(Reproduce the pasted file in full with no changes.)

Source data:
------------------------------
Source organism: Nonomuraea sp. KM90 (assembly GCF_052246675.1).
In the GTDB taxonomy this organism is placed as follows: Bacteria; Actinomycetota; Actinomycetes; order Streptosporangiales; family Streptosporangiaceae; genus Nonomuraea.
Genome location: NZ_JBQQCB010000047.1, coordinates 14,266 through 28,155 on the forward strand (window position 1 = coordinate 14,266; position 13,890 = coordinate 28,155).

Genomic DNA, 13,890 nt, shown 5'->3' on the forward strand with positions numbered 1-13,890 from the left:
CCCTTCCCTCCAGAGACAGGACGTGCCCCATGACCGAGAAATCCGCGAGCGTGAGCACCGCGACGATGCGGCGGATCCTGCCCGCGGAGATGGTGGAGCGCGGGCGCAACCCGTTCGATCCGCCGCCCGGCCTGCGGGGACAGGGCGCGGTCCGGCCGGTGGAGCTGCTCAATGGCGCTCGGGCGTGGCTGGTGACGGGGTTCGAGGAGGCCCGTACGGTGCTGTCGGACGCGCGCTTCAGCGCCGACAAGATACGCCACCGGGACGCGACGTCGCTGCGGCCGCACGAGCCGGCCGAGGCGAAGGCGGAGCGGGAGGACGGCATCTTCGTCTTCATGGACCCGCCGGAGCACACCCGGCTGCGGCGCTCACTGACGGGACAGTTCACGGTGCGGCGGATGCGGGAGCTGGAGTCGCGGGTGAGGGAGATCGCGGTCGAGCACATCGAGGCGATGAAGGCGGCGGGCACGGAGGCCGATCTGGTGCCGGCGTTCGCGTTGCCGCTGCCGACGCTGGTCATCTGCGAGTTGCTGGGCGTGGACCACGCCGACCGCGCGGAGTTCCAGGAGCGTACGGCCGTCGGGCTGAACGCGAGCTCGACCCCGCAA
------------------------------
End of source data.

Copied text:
Source organism: Nonomuraea sp. KM90 (assembly GCF_052246675.1).
In the GTDB taxonomy this organism is placed as follows: Bacteria; Actinomycetota; Actinomycetes; order Streptosporangiales; family Streptosporangiaceae; genus Nonomuraea.
Genome location: NZ_JBQQCB010000047.1, coordinates 14,266 through 28,155 on the forward strand (window position 1 = coordinate 14,266; position 13,890 = coordinate 28,155).

Genomic DNA, 13,890 nt, shown 5'->3' on the forward strand with positions numbered 1-13,890 from the left:
CCCTTCCCTCCAGAGACAGGACGTGCCCCATGACCGAGAAATCCGCGAGCGTGAGCACCGCGACGATGCGGCGGATCCTGCCCGCGGAGATGGTGGAGCGCGGGCGCAACCCGTTCGATCCGCCGCCCGGCCTGCGGGGACAGGGCGCGGTCCGGCCGGTGGAGCTGCTCAATGGCGCTCGGGCGTGGCTGGTGACGGGGTTCGAGGAGGCCCGTACGGTGCTGTCGGACGCGCGCTTCAGCGCCGACAAGATACGCCACCGGGACGCGACGTCGCTGCGGCCGCACGAGCCGGCCGAGGCGAAGGCGGAGCGGGAGGACGGCATCTTCGTCTTCATGGACCCGCCGGAGCACACCCGGCTGCGGCGCTCACTGACGGGACAGTTCACGGTGCGGCGGATGCGGGAGCTGGAGTCGCGGGTGAGGGAGATCGCGGTCGAGCACATCGAGGCGATGAAGGCGGCGGGCACGGAGGCCGATCTGGTGCCGGCGTTCGCGTTGCCGCTGCCGACGCTGGTCATCTGCGAGTTGCTGGGCGTGGACCACGCCGACCGCGCGGAGTTCCAGGAGCGTACGGCCGTCGGGCTGAACGCGAGCTCGACCCCGCAA